Volume 20, Number 6
INTELLECTUAL PROPERTY LAW
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SHAREHOLDER LIABILITY UNDER THE U.S. COPYRIGHT ACT
By Scott J. Spooner
Scott J. Spooner practices intellectual property law as an associate at Bean, Kinney & Korman, PC, in Arlington, Virginia.
One area of the law in which shareholders are not shielded from liability for the acts of a corporation is copyright infringement under the U.S. Copyright Act (the Act). However, the test for determining shareholder liability is rather abstract, unsettled, and ill defined. This article examines the circumstances under which a shareholder can be held liable for the acts of copyright infringement committed by a corporation.
Test for establishing vicarious liability under the Act. The Second Circuit Court of Appeals in Shapiro, Bernstein & Co., Inc. v. H.L. Green Co., Inc. first established the two-part vicarious liability test for determining when third parties could be held liable under the Act. The court in Shapiro cited no provision of the Act as a basis for its holding that vicarious liability can be imposed on a third party. In fact, neither the 1909 Copyright Act nor the 1976 Copyright Act contains any provision regarding contributory liability or vicarious liability. Nevertheless, the Supreme Court and various circuit courts of appeals have followed Shapiro in permitting the imposition of vicarious liability on a third party if the third party maintained the right and ability to control the infringing conduct and had a direct and obvious financial interest in the exploitation of the copyrighted material.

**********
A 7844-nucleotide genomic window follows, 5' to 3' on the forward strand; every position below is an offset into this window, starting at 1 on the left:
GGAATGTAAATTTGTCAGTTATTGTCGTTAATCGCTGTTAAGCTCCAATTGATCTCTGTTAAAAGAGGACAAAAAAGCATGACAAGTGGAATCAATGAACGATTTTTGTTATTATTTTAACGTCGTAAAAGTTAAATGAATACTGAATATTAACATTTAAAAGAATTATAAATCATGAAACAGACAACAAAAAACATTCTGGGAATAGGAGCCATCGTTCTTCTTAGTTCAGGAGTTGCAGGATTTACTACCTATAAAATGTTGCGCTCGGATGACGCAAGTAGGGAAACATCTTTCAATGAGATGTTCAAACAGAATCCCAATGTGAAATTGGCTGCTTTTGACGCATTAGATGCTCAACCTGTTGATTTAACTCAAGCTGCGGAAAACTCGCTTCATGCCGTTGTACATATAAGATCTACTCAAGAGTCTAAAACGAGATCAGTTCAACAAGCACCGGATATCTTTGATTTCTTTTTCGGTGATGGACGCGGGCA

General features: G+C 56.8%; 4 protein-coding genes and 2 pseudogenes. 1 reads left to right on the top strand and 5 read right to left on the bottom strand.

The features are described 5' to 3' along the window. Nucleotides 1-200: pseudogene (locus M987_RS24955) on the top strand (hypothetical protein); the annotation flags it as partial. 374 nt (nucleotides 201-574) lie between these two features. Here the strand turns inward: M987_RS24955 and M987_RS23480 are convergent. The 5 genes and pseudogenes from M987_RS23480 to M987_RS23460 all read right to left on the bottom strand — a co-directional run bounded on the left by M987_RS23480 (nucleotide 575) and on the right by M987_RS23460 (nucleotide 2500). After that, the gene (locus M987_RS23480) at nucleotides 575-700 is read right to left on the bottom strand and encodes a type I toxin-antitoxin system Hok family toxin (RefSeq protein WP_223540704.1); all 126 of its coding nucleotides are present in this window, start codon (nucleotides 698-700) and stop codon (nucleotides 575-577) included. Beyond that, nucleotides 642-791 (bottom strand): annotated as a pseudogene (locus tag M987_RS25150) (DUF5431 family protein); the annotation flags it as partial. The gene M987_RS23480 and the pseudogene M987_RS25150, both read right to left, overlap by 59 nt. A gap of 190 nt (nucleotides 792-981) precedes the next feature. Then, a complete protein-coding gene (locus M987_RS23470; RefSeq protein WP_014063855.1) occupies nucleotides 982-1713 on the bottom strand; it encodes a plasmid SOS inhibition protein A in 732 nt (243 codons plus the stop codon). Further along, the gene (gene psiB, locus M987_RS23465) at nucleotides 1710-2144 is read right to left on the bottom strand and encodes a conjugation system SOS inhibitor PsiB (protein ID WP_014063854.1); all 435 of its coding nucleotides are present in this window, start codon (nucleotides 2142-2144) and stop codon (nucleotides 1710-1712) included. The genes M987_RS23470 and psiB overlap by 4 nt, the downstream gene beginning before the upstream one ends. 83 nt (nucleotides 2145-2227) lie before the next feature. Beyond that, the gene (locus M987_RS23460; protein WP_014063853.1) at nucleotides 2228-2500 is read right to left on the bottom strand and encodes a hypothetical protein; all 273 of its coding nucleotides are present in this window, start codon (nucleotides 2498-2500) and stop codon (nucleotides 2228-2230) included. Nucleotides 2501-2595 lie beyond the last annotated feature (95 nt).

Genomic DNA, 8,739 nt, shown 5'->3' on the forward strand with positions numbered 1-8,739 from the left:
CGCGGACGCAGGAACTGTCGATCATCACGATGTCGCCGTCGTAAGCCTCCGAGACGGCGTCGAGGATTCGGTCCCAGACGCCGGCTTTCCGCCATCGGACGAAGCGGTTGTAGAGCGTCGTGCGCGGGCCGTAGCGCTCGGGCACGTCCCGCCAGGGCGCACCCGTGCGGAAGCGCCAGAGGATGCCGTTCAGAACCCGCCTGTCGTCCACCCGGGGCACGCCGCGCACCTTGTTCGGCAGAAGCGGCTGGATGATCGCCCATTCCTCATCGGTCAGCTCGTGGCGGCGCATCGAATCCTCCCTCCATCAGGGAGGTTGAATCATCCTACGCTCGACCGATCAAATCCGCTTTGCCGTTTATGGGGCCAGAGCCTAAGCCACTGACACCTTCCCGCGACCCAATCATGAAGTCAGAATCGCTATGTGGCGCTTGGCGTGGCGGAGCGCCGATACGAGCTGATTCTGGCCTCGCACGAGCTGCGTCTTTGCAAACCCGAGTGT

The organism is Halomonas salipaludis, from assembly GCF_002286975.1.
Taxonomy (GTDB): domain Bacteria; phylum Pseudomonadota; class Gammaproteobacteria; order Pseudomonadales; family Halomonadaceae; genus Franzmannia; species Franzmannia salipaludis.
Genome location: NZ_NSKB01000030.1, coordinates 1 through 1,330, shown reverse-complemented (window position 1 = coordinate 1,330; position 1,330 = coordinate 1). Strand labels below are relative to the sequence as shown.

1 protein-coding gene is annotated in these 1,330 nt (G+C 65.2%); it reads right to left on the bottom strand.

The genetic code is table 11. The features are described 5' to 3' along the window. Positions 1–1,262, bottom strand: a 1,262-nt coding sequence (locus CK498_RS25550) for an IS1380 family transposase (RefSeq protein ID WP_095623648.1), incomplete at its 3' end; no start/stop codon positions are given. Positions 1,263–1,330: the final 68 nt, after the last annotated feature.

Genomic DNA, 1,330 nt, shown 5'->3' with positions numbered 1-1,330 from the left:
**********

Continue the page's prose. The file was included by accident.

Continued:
A litigant seeking to reach a shareholder first must show that the shareholder had the right and ability to supervise the conduct of the infringing corporation. The Second Circuit in Shapiro placed principal emphasis on a party's right to police the conduct of the primary infringer. However, the "power to police," though easily articulable as a principle of law, has proved difficult in application. Some courts hold that the actual exercise of control is not required and that all that is needed to establish liability is the legal right and ability to control and supervise the infringing conduct. Other courts place principal emphasis on whether the alleged vicarious infringer in fact exercised actual control and supervision of the infringing conduct.
A plaintiff seeking to hold a shareholder vicariously liable for the copyright infringement of a corporation also must show that the shareholder possessed an obvious and direct financial interest in the exploitation of the copyrighted work allegedly infringed. Courts have not developed a bright-line test for determining when a party maintains a sufficiently direct financial interest in the infringing activity to warrant the imposition of vicarious liability. Most courts hold that stock ownership in the infringing corporation establishes a sufficiently direct financial interest in the infringing activity. Some courts even gloss over the direct financial interest prong and summarily conclude that the financial interest of certain parties is obvious, while other courts require evidence of a direct financial benefit.
The vicarious liability test applicable to copyright infringement claims differs in material respects from the vicarious liability test applicable to other causes of action. In Polygram International Pub., Inc. v. Nevada/TIG, Inc., the court stated: "[t]he distinctive version of vicarious liability that has developed in the context of copyright omits the requirement, common elsewhere in the law of vicarious liability, that the right and ability to control extend to the manner and means of performance."
Liability of shareholders. Because vicarious liability principles applicable to copyright infringement allow copyright owners to reach parties ordinarily shielded from liability, copyright owners frequently sue shareholders on the basis of a corporation's alleged copyright infringement. Such suits seek to hold shareholders of the infringing corporation jointly and severally liable for the infringements carried out by the corporation. The legal test for determining whether a shareholder may be liable for the copyright infringement of a corporation will vary depending on whether the shareholder is an individual or a corporation.